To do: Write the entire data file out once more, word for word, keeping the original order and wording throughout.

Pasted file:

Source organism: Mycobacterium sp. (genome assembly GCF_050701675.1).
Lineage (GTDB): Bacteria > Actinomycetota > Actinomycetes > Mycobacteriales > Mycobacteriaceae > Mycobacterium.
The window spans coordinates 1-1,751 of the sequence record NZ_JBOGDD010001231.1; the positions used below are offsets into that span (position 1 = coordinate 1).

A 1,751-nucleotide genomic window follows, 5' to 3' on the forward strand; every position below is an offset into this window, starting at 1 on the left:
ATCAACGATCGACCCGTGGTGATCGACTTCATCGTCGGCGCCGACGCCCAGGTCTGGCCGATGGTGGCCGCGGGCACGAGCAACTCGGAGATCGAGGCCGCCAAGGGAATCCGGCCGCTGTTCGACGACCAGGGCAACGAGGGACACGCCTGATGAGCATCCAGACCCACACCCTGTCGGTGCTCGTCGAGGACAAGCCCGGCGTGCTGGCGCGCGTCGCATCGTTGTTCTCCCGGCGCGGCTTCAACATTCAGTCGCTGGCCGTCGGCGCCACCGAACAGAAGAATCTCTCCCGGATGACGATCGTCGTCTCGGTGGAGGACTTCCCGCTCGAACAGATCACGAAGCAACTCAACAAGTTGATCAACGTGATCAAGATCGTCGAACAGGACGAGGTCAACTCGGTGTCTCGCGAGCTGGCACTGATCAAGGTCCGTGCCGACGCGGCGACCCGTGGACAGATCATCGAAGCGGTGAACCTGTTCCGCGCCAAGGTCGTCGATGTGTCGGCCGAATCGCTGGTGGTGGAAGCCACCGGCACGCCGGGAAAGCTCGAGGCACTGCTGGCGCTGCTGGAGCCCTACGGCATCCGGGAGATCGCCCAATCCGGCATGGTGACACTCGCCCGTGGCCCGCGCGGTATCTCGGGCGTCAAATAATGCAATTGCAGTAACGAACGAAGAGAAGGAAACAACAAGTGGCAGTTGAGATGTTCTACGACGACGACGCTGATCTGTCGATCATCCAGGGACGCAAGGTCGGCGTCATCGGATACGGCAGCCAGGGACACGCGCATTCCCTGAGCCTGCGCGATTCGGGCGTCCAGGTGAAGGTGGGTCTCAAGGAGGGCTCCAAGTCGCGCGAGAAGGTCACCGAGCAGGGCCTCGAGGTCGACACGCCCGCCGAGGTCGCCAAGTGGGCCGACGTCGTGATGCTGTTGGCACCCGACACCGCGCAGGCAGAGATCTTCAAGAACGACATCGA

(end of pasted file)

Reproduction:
Source organism: Mycobacterium sp. (genome assembly GCF_050701675.1).
Lineage (GTDB): Bacteria > Actinomycetota > Actinomycetes > Mycobacteriales > Mycobacteriaceae > Mycobacterium.
The window spans coordinates 1-1,751 of the sequence record NZ_JBOGDD010001231.1; the positions used below are offsets into that span (position 1 = coordinate 1).

A 1,751-nucleotide genomic window follows, 5' to 3' on the forward strand; every position below is an offset into this window, starting at 1 on the left:
ATCAACGATCGACCCGTGGTGATCGACTTCATCGTCGGCGCCGACGCCCAGGTCTGGCCGATGGTGGCCGCGGGCACGAGCAACTCGGAGATCGAGGCCGCCAAGGGAATCCGGCCGCTGTTCGACGACCAGGGCAACGAGGGACACGCCTGATGAGCATCCAGACCCACACCCTGTCGGTGCTCGTCGAGGACAAGCCCGGCGTGCTGGCGCGCGTCGCATCGTTGTTCTCCCGGCGCGGCTTCAACATTCAGTCGCTGGCCGTCGGCGCCACCGAACAGAAGAATCTCTCCCGGATGACGATCGTCGTCTCGGTGGAGGACTTCCCGCTCGAACAGATCACGAAGCAACTCAACAAGTTGATCAACGTGATCAAGATCGTCGAACAGGACGAGGTCAACTCGGTGTCTCGCGAGCTGGCACTGATCAAGGTCCGTGCCGACGCGGCGACCCGTGGACAGATCATCGAAGCGGTGAACCTGTTCCGCGCCAAGGTCGTCGATGTGTCGGCCGAATCGCTGGTGGTGGAAGCCACCGGCACGCCGGGAAAGCTCGAGGCACTGCTGGCGCTGCTGGAGCCCTACGGCATCCGGGAGATCGCCCAATCCGGCATGGTGACACTCGCCCGTGGCCCGCGCGGTATCTCGGGCGTCAAATAATGCAATTGCAGTAACGAACGAAGAGAAGGAAACAACAAGTGGCAGTTGAGATGTTCTACGACGACGACGCTGATCTGTCGATCATCCAGGGACGCAAGGTCGGCGTCATCGGATACGGCAGCCAGGGACACGCGCATTCCCTGAGCCTGCGCGATTCGGGCGTCCAGGTGAAGGTGGGTCTCAAGGAGGGCTCCAAGTCGCGCGAGAAGGTCACCGAGCAGGGCCTCGAGGTCGACACGCCCGCCGAGGTCGCCAAGTGGGCCGACGTCGTGATGCTGTTGGCACCCGACACCGCGCAGGCAGAGATCTTCAAGAACGACATCGA